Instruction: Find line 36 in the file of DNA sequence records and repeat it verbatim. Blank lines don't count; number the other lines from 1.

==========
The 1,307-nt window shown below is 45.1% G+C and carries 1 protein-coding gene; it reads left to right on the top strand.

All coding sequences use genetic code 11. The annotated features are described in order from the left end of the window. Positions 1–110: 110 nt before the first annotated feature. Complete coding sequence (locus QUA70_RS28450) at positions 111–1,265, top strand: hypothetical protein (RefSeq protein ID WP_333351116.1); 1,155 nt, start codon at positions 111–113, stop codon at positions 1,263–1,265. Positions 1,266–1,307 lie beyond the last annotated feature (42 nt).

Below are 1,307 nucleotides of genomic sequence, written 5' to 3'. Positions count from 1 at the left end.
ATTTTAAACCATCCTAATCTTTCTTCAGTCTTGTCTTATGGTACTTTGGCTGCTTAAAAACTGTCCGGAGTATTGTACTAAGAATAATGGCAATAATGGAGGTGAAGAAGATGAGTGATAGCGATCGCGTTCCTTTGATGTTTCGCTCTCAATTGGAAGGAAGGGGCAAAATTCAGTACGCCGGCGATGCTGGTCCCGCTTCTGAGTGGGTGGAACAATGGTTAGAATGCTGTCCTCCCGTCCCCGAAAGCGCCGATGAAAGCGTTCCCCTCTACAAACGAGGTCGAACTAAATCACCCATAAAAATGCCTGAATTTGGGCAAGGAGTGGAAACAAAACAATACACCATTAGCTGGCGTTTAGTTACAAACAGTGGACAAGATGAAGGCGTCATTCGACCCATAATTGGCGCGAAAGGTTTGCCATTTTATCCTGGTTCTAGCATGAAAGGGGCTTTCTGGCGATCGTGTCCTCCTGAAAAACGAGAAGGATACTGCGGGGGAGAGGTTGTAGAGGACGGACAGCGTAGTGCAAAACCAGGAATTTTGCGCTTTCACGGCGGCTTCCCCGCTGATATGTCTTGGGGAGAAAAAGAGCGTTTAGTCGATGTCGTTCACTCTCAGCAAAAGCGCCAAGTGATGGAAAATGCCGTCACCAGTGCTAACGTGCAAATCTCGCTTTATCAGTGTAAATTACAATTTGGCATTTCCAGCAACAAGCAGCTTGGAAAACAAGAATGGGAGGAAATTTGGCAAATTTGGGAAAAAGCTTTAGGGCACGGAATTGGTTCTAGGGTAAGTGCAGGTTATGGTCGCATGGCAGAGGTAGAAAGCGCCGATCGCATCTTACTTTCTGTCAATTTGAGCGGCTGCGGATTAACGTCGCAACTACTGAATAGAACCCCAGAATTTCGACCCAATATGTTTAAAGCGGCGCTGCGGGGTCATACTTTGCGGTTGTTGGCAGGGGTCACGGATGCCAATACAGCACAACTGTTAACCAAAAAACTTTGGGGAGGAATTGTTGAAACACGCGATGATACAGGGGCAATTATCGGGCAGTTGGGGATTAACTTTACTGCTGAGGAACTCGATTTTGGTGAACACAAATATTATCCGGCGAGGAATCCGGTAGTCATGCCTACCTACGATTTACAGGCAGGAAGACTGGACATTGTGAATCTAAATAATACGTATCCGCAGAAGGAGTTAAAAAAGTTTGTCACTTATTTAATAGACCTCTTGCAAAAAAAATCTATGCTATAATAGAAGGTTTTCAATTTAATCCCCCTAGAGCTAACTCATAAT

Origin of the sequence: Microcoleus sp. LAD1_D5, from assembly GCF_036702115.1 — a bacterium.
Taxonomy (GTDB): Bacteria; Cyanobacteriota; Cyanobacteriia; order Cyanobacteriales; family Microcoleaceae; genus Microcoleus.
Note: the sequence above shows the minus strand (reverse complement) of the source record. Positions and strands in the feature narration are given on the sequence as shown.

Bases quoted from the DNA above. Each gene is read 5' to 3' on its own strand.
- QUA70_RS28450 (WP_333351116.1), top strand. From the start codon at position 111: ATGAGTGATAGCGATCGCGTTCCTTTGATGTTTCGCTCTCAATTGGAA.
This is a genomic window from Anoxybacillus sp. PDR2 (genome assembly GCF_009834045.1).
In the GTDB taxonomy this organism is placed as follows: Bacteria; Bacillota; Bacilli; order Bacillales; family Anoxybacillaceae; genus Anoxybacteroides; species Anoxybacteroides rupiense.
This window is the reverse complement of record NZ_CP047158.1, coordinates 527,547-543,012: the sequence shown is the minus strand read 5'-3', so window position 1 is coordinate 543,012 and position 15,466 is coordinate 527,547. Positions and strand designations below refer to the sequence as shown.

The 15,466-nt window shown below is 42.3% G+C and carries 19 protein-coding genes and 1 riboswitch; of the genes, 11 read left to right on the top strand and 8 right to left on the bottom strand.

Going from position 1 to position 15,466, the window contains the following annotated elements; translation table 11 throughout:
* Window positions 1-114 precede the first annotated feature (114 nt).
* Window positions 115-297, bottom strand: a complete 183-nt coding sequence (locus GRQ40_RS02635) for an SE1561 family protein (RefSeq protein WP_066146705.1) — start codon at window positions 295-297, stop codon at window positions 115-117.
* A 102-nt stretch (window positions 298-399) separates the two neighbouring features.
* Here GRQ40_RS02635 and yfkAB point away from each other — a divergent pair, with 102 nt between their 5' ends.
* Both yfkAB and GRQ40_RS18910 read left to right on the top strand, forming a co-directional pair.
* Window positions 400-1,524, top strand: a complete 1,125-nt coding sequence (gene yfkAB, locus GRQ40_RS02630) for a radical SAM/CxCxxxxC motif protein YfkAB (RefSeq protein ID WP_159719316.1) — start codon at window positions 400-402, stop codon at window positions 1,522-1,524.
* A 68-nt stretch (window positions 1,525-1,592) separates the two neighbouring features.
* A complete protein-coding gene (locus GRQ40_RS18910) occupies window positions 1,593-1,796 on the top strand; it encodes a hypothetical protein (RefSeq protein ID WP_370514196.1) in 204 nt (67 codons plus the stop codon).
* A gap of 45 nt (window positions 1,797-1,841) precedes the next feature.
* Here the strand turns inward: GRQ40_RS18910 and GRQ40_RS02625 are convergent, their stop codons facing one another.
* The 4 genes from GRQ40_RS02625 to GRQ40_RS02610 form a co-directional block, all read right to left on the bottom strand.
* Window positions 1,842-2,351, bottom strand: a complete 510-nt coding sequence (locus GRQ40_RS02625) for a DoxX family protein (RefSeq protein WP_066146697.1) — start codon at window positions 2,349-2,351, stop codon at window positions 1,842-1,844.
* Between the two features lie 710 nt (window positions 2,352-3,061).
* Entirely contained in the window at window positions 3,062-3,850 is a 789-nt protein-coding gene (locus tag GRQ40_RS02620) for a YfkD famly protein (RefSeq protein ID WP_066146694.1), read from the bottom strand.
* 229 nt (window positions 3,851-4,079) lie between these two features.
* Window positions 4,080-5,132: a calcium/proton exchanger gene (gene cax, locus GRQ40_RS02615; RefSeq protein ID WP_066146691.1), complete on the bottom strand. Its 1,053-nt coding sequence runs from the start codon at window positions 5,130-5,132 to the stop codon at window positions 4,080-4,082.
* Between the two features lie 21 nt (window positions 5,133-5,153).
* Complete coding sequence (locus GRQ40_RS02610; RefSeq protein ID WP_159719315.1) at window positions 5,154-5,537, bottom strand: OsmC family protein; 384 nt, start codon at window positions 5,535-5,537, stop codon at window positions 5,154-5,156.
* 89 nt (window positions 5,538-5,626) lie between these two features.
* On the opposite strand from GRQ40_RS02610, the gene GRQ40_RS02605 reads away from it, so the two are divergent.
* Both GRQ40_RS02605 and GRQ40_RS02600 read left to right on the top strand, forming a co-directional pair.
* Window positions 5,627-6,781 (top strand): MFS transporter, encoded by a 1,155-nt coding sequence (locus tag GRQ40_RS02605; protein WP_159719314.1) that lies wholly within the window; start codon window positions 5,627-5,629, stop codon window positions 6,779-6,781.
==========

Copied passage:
* Window positions 5,627-6,781 (top strand): MFS transporter, encoded by a 1,155-nt coding sequence (locus tag GRQ40_RS02605; protein WP_159719314.1) that lies wholly within the window; start codon window positions 5,627-5,629, stop codon window positions 6,779-6,781.